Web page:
COP28: Cameron Hepburn
"I think fundamentally the bottom line is that emissions as we know have been going up for decades and decades. They're now basically flat. They go up a percent, down a percent, we're basically at the peak and I think within a couple of years they'll start to decline and at that point we're swimming with the tide rather than against the tide."
Cameron Hepburn, Battcock Professor of Environmental Economics, points out that we are reaching an inflection point where emissions are starting to plateau and the economics around renewable energy and carbon-neutral innovation are becoming financially more attractive as the fossil fuel industry begins to wind down. He identifies public buy-in as the greatest challenge we face in addressing the climate crisis. that if the opportunities around the transition to Net Zero are communicated in way that engages the general public, then political support for strong climate measures will follow, which in turn will further shift economic incentives and financing.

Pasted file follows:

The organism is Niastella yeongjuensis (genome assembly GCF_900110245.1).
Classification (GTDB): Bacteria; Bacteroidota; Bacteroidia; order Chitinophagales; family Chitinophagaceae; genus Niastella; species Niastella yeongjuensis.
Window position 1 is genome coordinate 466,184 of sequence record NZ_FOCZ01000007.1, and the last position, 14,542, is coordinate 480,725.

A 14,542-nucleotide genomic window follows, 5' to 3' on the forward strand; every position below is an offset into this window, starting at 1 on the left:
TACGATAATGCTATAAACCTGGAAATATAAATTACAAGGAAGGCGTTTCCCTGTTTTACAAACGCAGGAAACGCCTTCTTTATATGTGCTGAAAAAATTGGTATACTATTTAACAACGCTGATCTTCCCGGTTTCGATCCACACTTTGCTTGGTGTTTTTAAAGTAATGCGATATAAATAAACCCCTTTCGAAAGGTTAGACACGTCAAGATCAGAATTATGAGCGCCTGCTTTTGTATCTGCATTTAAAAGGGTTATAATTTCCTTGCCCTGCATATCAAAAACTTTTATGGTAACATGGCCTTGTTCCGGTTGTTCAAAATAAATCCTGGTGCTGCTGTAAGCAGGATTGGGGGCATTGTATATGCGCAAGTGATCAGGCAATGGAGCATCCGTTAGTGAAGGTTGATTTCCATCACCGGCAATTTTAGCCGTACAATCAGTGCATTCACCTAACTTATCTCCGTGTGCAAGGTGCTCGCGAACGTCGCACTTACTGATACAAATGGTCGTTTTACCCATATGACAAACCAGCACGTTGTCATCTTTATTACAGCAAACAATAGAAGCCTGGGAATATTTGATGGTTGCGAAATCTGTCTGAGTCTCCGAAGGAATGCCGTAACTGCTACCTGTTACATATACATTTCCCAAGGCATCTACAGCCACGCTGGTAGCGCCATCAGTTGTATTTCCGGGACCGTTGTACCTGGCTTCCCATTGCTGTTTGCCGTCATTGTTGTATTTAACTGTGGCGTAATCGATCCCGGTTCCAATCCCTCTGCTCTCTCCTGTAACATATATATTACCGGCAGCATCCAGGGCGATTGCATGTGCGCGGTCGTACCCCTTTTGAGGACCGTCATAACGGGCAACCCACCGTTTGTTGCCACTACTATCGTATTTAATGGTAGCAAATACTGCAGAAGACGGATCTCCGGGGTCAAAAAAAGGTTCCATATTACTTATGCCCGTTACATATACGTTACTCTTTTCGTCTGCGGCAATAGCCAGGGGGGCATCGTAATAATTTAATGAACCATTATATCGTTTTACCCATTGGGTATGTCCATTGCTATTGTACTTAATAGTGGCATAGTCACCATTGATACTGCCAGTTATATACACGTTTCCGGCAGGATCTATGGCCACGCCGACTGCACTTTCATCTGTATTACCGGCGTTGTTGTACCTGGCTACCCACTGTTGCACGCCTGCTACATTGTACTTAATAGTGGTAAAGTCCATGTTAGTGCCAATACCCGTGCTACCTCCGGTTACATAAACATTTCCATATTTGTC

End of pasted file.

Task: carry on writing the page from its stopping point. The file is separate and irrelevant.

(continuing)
Despite the past few years seeing a number of scientific innovations in construction, energy, heatig and transport, some of the most important innovations are social and institutional. Now policymakers and businesses are realising the competitive advantages and value in innovating sooner rather than later. Sectors ranging from energy generation to shipping are seeing faster progress than ever before. If we are to truly reach net zero, governments can't afford to slow down on this drive for innovation.